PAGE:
Ecology: This species is found in freshwater habitats with a preference for still or slow-moving water with live aquatic vegetation (Robins 1971, OGATT 2018). Hunt (1961) demonstrated that Marisa cornuarietis tolerates salinities of up to 25 percent seawater. This snail is limited to warm water and spring-fed systems with high calcium concentrations for shell-building (OGATT 2018). Robins (1971) showed that exposure to low temperatures for any significant time (8 °C for 8 hours) is fatal. This species is in the Ampullariidae family of snails and has both gills and a lung (Demian 1965). Marisa cornuarietis is omnivorous and feeds on live or decaying plants, fish, eggs, and juvenile snails (Robins 1971, OGATT 2018).

The life cycle of the snail is dependent on the availability of food and the water temperature. At high temperatures and high abundance of food, the life cycle is short (less than three months) and reproduction occurs throughout the year (OGATT 2018). In less than conducive conditions, the life span can be around two years, and reproduction will only occur in the spring and early summer (Robins 1971, OGATT 2018).

Marisa cornuarietis reproduce sexually, with females being able to store sperm for months (OGATT 2018). Eggs are laid in large, clear gelatinous masses-containing 20-80 eggs that are 2-3 mm in size. The eggs are laid on the surface of objects under the water (Robins 1971, OGATT 2018). The eggs swell up to 4 mm after ten days and become transparent enough to see the snail moving. After hatching, the emergent snail resembles an adult snail, and will continue to grow in size with time and calcium availability in the water (OGATT 2018).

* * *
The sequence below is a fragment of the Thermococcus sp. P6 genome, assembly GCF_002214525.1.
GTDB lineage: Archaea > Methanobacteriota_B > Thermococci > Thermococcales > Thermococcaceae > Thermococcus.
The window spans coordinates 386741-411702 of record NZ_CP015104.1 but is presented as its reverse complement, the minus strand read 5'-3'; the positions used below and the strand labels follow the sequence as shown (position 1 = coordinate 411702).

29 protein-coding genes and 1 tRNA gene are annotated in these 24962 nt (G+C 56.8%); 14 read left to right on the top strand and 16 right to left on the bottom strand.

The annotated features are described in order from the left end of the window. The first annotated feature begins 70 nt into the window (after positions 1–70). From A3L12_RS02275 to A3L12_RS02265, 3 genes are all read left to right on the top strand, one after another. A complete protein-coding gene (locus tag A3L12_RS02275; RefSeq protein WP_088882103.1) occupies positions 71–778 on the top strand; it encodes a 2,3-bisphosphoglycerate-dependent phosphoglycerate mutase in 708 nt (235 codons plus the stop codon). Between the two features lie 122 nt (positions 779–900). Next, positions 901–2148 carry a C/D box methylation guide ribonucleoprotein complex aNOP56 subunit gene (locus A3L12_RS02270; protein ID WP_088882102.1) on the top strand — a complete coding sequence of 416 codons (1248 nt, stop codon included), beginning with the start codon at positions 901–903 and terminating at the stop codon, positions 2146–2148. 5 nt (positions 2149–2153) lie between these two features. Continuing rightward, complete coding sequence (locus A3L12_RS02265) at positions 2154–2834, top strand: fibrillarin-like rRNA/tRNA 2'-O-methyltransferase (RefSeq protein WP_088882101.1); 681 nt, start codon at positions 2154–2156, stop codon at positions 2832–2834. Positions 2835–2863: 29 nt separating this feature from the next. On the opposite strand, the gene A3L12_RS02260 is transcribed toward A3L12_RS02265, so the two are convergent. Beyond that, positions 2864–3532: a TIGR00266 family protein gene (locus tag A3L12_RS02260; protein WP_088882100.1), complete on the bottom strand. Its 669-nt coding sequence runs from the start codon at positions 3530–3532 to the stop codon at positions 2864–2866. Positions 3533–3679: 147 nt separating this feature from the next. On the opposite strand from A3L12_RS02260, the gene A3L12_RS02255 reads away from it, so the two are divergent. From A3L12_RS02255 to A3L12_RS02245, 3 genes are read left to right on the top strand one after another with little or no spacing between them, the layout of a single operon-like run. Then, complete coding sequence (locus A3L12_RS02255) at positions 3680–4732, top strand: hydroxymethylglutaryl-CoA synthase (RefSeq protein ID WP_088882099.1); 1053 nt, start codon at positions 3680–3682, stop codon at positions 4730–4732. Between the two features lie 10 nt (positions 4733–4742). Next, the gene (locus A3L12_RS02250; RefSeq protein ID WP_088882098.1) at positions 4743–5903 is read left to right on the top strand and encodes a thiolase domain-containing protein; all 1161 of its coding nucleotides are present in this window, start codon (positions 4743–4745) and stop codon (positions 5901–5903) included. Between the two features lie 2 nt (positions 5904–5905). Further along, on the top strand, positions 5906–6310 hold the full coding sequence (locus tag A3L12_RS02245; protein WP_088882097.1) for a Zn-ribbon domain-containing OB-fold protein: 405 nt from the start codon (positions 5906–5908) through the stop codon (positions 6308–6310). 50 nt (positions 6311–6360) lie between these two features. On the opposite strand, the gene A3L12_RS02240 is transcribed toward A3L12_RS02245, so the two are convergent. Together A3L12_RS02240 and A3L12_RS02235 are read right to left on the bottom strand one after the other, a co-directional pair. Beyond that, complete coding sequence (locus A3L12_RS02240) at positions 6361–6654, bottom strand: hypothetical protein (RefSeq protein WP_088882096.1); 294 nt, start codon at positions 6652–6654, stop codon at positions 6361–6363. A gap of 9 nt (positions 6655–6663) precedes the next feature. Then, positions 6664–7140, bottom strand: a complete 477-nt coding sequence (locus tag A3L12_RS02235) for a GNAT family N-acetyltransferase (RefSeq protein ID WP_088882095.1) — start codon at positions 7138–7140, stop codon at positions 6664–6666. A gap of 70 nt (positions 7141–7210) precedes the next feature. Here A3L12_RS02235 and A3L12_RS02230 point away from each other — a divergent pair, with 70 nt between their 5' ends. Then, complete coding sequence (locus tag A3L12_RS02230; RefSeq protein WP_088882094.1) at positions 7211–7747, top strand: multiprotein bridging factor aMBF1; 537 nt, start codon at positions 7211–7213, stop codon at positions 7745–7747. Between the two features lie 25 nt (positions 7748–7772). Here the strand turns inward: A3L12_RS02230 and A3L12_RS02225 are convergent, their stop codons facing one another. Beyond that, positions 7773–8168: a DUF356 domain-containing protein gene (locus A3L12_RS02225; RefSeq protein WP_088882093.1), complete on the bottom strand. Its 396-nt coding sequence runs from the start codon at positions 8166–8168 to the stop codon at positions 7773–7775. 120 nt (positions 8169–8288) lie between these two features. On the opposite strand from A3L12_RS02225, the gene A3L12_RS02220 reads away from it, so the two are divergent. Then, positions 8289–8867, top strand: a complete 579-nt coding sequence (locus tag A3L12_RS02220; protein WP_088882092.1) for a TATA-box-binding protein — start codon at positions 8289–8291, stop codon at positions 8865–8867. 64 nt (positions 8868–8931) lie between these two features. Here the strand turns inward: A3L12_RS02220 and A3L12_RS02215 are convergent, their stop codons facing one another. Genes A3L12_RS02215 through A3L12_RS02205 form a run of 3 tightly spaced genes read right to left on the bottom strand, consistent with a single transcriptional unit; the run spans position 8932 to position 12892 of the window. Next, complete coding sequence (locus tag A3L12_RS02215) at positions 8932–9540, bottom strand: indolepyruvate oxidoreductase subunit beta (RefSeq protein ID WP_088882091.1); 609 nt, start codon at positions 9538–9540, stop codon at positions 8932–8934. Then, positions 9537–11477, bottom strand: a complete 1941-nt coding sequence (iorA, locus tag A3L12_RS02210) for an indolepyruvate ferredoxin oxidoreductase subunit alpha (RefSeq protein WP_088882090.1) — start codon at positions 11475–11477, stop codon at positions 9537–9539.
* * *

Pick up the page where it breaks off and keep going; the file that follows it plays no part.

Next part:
Means of Introduction: The first introductions into the U.S. were probably as a result of releases by aquarium hobbyists (Neck 1984, Horne et al. 1992). Marisa cornuarietis has been in the aquarium trade as early as the 1930s but fell out of favor in the 1950s (Hunt 1958). Currently, the Marisa cornuarietis is available for purchase at numerous pet stores and online.

Marisa cornuarietis are also used in ecotoxicological studies, suggesting specimens could have escaped or been released from a laboratory. Florida and Puerto Rico have stocked this snail for biocontrol of weeds and pulmonate snails (Radke et al. 1961, Demian and Lufty 1965). Secondary dispersal has occurred downstream on floating macrophytes (Robins 1971).

Status: It is established in southern Florida, Texas, Puerto Rico and warm springs of Idaho

Impact of Introduction: Herbivory
Marisa cornuarietis is known as a voracious herbivore and may devour large numbers of aquatic macrophytes (Pointer and David 2004), potentially altering plant communities (Neck 1984, Horne et al. 1992). The snail could also be an aquaculture pest in cultivated rice, water-cress, water lilies, or dasheen (Seaman and Porterfield, 1964). The herbivory impact can also extend to federal and state-listed plant species. Neck (1984) suggested that the introductions in the San Marcos River, TX could have an impact on the endemic wild rice (Zizania texana) populations. Laboratory studies have shown a feeding preference for other Texas natives like Ludwigia repens and American eelgrass (Vallisneria Americana; Grantham et al. 1993).